The short answer is in parts of Seattle, Charlotte, Phoenix, Atlanta, Tampa, Cincinnati, Raleigh, N.C., Houston, Denver, Columbus, Ohio, Sarasota-Bradenton, Fla., Raleigh, N.C., Chicago, and Winston-Salem, N.C. Among the 2,490 zip codes nationwide with at least one single family purchase by the top four institutional investors between January 2012 and October 2014, the top 50 zip codes with the highest percentage of purchases by the four largest institutional investors were in those metro areas. “The institutional investors kick-started the housing recovery by buying homes in bulk at the lowest point and holding them as rentals,” said Chris Pollinger, senior vice president of sales at First Team Real Estate, covering the Southern California market. Los Angeles County was among the top 10 for most purchases by institutional investors over the past three years, with 6,152. “As the market continues to climb, we expect these investors to start to sell off their inventory to capture the gains made in the past couple of years.”
If we review the events of 2014, it seems the situation has intensified: governments are still overwhelmed with debt, our fiat money system is unsupported, our central banks insist on accumulating debt and making money valueless. Will someone realize we have to pull the plug? And when we do, because it will happen whether we want it or not, how can we hedge against the damage that we will all be exposed to? Owning physical precious metals stored outside the banking system is a proven and essential form of monetary insurance against the uncertainties and negative surprises we see in our world today.
Make no mistake: the Internet of Things is just Big Brother in a more appealing disguise. Even so, we're not suggesting we all become Luddites. However, we need to be aware of how quickly a helpful device that makes our lives easier can become a harmful weapon that enslaves us.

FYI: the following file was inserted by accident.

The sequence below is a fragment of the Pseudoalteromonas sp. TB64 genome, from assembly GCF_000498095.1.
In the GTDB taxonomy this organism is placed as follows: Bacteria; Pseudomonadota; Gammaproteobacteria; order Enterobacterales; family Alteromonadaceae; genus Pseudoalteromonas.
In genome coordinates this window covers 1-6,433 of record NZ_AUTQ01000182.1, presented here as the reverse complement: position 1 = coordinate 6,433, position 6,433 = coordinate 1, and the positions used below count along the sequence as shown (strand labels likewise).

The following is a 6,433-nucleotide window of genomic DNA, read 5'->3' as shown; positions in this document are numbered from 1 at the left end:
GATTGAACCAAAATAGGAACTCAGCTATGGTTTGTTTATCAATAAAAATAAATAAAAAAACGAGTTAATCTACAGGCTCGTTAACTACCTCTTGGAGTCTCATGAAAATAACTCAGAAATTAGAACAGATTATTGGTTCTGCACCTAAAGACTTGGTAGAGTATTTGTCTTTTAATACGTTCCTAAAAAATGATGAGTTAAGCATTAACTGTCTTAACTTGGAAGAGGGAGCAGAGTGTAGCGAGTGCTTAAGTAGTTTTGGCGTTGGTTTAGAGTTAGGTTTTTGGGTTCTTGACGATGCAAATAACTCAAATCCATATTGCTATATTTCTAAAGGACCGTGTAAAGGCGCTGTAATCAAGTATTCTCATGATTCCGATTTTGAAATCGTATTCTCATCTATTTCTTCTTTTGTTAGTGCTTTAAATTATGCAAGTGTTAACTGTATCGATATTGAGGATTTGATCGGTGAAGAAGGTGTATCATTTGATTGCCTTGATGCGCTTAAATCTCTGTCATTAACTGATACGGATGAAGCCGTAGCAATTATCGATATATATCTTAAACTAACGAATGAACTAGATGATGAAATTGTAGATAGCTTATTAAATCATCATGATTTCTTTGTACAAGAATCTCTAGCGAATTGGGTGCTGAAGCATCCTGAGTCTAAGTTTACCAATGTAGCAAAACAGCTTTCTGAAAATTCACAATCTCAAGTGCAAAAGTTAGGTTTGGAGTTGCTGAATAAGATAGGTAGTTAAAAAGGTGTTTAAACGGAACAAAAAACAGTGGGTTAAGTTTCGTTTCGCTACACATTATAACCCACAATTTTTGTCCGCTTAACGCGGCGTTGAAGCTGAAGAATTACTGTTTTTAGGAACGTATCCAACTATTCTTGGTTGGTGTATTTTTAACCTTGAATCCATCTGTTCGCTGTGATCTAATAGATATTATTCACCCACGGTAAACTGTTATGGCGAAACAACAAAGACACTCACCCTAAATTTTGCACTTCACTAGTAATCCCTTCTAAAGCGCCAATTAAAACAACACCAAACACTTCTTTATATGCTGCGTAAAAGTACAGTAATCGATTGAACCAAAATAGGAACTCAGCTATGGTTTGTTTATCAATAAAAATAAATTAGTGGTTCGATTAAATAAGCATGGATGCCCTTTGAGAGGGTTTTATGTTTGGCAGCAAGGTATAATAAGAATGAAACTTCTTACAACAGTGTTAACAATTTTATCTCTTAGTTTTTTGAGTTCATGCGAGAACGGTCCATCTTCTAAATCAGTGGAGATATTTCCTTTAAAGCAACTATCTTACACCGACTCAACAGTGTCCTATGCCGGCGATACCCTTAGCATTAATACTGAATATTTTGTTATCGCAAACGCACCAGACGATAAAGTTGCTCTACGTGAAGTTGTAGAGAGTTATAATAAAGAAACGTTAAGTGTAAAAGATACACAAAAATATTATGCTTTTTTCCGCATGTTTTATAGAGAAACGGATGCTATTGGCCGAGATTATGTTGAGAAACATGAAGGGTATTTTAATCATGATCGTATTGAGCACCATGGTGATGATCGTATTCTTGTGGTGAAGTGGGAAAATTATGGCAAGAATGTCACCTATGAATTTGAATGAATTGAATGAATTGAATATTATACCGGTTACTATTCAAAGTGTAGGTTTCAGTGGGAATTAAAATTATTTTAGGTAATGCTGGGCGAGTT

Welcome to the new old normal 'Murica... buy those homes... lever up... spend the HELOC... die a debt serf...
No reason to sell. No reason to buy. That about sums it up. Unfortunately, that is about as optimistic a scenario as we can come up with, supported by equally optimistic growth expectations. In reality, the market has no support. We can only hope that it will not crash at the first sign of trouble. There are always good reasons to own a home, a place to raise a family. However, home ownership via extremely leveraged financing carries enormous and unprecedented risk. We think many potential buyers recognize the risk and are correctly staying out of the market. The new normal in real estate terms is unlikely to be what the market is hoping for.
“Don’t look back - something might be gaining on you,” Satchel Paige famously warned. For connoisseurs of civilizational collapse, 2014 was merely annoying, a continued pile-up of over-investments in complexity with mounting diminishing returns, metastasizing fragility, and no satisfying resolution. So we enter 2015 with greater tensions than ever before and therefore the likelihood that the inevitable breakdown will release more destructive energy and be that much harder to recover from.
"Customers who used to wager on casino tables are probably now sitting at home betting on stocks,” said Tai Hui, Hong Kong-based chief Asia market strategist at JPMorgan Asset Management. “Investors are levering up on margin trading, or ‘using a small knife to cut a large tree.’"